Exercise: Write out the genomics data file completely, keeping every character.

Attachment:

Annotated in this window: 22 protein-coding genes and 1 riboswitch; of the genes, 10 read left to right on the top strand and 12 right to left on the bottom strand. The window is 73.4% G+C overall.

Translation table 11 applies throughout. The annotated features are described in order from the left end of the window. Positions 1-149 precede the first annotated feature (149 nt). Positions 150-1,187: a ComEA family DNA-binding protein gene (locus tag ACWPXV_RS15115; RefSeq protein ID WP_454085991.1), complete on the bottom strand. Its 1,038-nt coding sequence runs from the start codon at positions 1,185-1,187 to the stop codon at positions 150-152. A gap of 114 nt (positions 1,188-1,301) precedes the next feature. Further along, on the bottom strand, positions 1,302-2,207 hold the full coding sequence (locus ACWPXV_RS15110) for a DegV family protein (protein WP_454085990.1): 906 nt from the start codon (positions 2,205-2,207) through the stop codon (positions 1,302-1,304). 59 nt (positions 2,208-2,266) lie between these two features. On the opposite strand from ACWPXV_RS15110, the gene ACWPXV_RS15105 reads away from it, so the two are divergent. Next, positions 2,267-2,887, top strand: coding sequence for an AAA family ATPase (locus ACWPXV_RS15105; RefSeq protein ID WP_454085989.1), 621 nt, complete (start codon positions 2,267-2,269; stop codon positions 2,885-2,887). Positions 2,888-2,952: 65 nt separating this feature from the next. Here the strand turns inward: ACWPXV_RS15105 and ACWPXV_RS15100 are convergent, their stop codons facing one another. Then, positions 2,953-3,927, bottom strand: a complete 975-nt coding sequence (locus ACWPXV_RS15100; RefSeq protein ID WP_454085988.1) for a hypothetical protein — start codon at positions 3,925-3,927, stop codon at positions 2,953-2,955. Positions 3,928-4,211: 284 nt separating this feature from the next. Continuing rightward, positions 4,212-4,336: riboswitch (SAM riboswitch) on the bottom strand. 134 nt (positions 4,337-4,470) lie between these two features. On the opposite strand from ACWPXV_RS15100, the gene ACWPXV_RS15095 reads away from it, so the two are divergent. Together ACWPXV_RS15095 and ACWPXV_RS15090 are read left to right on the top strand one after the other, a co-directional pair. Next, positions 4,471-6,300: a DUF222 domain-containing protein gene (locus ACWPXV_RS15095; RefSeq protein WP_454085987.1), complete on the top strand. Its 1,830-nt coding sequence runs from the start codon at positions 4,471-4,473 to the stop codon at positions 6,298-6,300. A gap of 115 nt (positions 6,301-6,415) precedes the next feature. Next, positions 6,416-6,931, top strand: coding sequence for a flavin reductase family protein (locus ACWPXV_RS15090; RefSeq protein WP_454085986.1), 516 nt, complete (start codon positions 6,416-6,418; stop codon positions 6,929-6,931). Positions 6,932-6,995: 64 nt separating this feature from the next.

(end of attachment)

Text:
Annotated in this window: 22 protein-coding genes and 1 riboswitch; of the genes, 10 read left to right on the top strand and 12 right to left on the bottom strand. The window is 73.4% G+C overall.

Translation table 11 applies throughout. The annotated features are described in order from the left end of the window. Positions 1-149 precede the first annotated feature (149 nt). Positions 150-1,187: a ComEA family DNA-binding protein gene (locus tag ACWPXV_RS15115; RefSeq protein ID WP_454085991.1), complete on the bottom strand. Its 1,038-nt coding sequence runs from the start codon at positions 1,185-1,187 to the stop codon at positions 150-152. A gap of 114 nt (positions 1,188-1,301) precedes the next feature. Further along, on the bottom strand, positions 1,302-2,207 hold the full coding sequence (locus ACWPXV_RS15110) for a DegV family protein (protein WP_454085990.1): 906 nt from the start codon (positions 2,205-2,207) through the stop codon (positions 1,302-1,304). 59 nt (positions 2,208-2,266) lie between these two features. On the opposite strand from ACWPXV_RS15110, the gene ACWPXV_RS15105 reads away from it, so the two are divergent. Next, positions 2,267-2,887, top strand: coding sequence for an AAA family ATPase (locus ACWPXV_RS15105; RefSeq protein ID WP_454085989.1), 621 nt, complete (start codon positions 2,267-2,269; stop codon positions 2,885-2,887). Positions 2,888-2,952: 65 nt separating this feature from the next. Here the strand turns inward: ACWPXV_RS15105 and ACWPXV_RS15100 are convergent, their stop codons facing one another. Then, positions 2,953-3,927, bottom strand: a complete 975-nt coding sequence (locus ACWPXV_RS15100; RefSeq protein ID WP_454085988.1) for a hypothetical protein — start codon at positions 3,925-3,927, stop codon at positions 2,953-2,955. Positions 3,928-4,211: 284 nt separating this feature from the next. Continuing rightward, positions 4,212-4,336: riboswitch (SAM riboswitch) on the bottom strand. 134 nt (positions 4,337-4,470) lie between these two features. On the opposite strand from ACWPXV_RS15100, the gene ACWPXV_RS15095 reads away from it, so the two are divergent. Together ACWPXV_RS15095 and ACWPXV_RS15090 are read left to right on the top strand one after the other, a co-directional pair. Next, positions 4,471-6,300: a DUF222 domain-containing protein gene (locus ACWPXV_RS15095; RefSeq protein WP_454085987.1), complete on the top strand. Its 1,830-nt coding sequence runs from the start codon at positions 4,471-4,473 to the stop codon at positions 6,298-6,300. A gap of 115 nt (positions 6,301-6,415) precedes the next feature. Next, positions 6,416-6,931, top strand: coding sequence for a flavin reductase family protein (locus ACWPXV_RS15090; RefSeq protein WP_454085986.1), 516 nt, complete (start codon positions 6,416-6,418; stop codon positions 6,929-6,931). Positions 6,932-6,995: 64 nt separating this feature from the next.